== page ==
36 “Which of these three do you think was a neighbor to the man who fell into the hands of robbers?”

37 The expert in the law replied, “The one who had mercy on him.”

Jesus told him, “Go and do likewise.”

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44 minutes ago, rockaction said:

The latest go round with detention centers and facilities ("cages," if this were President Trump) has got me thinking as I lay down. Well, actually the thought of political refugees and utter poverty does. Everyone, it seems, in their better moments wants to alleviate political strife and abject poverty. But what sort of immigration policy would best suit everybody considered? It seems to me that both sides only consider one avenue. There are, on one hand, open borders people (imagine a sliding scale) and on the other hand, those that would restrict immigration to some degree.

Whether it is the refugee or immigrant coming in, or whether it is the voter and citizen upon whom financial and social claims are made, I would just like to maybe -- maybe -- re-frame the issue here. What does our better self demand of us, and what can we rightfully refuse as claims made upon us? Just looking for something maybe a little more out of the box than what we normally see. I'd personally love to see where both the teachings of Christianity, Judaism, and Islam leave us on the issue, and where the duty and obligation under respect for the citizen -- mainly Greek and Roman -- also leave us. Are we left, under Christ, with borders at all? Are we left, as citizens already, with a duty to our fellow recognized citizens, that we may not allow a mass influx for fear of drain on both resources and homogeneity? Or are these both moot, and are completely open borders a win-win? What are your premises, and what is your conclusion from those premises?

What does everybody think the calculus should be and why? Any articles, teachings, lectures, scripture are welcome to help us better our knowledge about the subject.

I think there's a decent argument around needing to fix our current situation for our own citizens to then better help non citizens.  The problem is that we can't agree on things to do to fix that so it just shifts the argument once it's about non-citizens.  If you ask me, the number one thing we could do to help many areas is to fix income inequality which most likely begins with things like BIG, minimum wage increases and taxing the #### out of the wealthy.  Unpopular policies with many.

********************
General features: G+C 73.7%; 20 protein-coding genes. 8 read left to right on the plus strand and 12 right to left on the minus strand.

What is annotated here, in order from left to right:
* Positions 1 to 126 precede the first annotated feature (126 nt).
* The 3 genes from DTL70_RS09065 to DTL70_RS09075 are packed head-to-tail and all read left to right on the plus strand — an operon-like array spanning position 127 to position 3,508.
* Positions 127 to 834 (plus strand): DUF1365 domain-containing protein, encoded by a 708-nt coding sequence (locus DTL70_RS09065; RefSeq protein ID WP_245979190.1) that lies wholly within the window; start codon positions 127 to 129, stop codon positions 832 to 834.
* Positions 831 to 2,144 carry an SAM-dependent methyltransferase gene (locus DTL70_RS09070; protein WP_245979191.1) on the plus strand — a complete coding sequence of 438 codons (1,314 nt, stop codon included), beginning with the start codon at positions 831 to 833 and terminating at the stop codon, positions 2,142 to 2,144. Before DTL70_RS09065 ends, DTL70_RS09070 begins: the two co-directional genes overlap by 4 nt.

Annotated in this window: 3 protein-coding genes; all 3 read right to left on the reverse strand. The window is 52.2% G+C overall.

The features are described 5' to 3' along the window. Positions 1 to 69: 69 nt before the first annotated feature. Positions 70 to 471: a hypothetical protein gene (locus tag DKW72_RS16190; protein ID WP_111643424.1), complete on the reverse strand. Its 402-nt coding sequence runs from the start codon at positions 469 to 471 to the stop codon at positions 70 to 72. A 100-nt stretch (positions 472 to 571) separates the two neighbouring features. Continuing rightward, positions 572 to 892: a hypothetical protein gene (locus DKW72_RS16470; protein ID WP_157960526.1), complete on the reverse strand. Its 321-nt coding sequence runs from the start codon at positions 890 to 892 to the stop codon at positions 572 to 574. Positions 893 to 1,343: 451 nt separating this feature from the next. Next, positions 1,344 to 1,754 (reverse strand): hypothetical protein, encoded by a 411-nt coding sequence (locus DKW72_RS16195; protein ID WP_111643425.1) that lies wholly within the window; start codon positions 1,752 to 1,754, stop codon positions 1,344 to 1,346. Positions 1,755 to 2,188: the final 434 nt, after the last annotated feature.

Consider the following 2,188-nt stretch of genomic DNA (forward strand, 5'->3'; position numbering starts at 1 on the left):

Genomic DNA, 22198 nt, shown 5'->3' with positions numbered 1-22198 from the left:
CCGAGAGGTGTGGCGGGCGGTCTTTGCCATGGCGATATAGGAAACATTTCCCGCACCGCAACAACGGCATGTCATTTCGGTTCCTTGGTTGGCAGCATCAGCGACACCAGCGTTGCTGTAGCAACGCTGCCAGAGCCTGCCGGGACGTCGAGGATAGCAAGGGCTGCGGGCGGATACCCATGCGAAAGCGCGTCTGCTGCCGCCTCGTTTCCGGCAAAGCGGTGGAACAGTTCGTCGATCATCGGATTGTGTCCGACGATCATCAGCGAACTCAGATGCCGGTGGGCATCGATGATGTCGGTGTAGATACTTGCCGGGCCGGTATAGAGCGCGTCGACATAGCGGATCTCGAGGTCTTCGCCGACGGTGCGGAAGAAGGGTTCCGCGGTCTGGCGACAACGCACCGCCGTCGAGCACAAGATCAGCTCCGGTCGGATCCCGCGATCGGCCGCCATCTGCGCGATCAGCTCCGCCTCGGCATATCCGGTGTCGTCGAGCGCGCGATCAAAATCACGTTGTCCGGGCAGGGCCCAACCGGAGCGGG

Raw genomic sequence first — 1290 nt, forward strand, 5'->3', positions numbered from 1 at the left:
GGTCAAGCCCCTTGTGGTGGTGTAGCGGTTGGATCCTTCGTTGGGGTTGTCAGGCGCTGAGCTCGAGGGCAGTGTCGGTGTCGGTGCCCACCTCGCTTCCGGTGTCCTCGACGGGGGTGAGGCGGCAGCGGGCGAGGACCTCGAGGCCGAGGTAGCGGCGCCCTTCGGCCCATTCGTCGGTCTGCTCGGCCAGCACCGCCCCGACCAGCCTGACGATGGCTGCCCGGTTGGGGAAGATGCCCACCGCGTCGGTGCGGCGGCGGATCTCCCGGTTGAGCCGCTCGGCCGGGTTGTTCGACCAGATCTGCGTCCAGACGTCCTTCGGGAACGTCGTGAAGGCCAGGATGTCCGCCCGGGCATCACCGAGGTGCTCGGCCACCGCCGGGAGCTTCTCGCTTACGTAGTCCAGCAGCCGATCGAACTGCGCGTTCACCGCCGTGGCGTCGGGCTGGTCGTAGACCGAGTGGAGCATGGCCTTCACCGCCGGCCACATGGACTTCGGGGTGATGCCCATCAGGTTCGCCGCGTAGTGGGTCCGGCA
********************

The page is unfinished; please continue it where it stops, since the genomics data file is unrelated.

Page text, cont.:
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3 hours ago, rockaction said:

But what sort of immigration policy would best suit everybody considered? It seems to me that both sides only consider one avenue.

what immigration policies do we have right now ?

Millions are allowed to come into the USA and live in our amazing country every year through visa's etc right? We allow millions to come here legally through immigration right ?

 

whatever laws we have on immigration NEED TO BE ENFORCED - unless that happens, it doesn't matter what laws are in place does it ?

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6 hours ago, AAABatteries said:

I think there's a decent argument around needing to fix our current situation for our own citizens to then better help non citizens.  The problem is that we can't agree on things to do to fix that so it just shifts the argument once it's about non-citizens.  If you ask me, the number one thing we could do to help many areas is to fix income inequality which most likely begins with things like BIG, minimum wage increases and taxing the #### out of the wealthy.  Unpopular policies with many.

Many of my customers said they will either shorten hours or close/sell if minimum wage goes to $15/hour.  

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8 hours ago, rockaction said:

Sounds like the justification for the Divine Right Of Kings right there. Interesting. Noted.

It should also be mentioned that there are several Bible passages warning rulers against abusing their power. Psalm 108, I think, is one such passage, as is the end of Psalm 2.

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3 hours ago, Rich Conway said:

I'm unclear why an exact count really matters.

We regulate immigration today, and the number of illegals in he country is a measure of how effective / ineffective our policies are.  And if we are talking about granting amnesty and citizenship to these folks it will have all sorts of financial, legal and political impacts.  You don’t think it’s important to operate from a fact base on something that would affect the country so dramatically?

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  • 4 weeks later...

What are we to do ethically and morally when people are sending their children alone to our borders?

How on earth do we handle this as a beacon of light for the rest of the world to follow?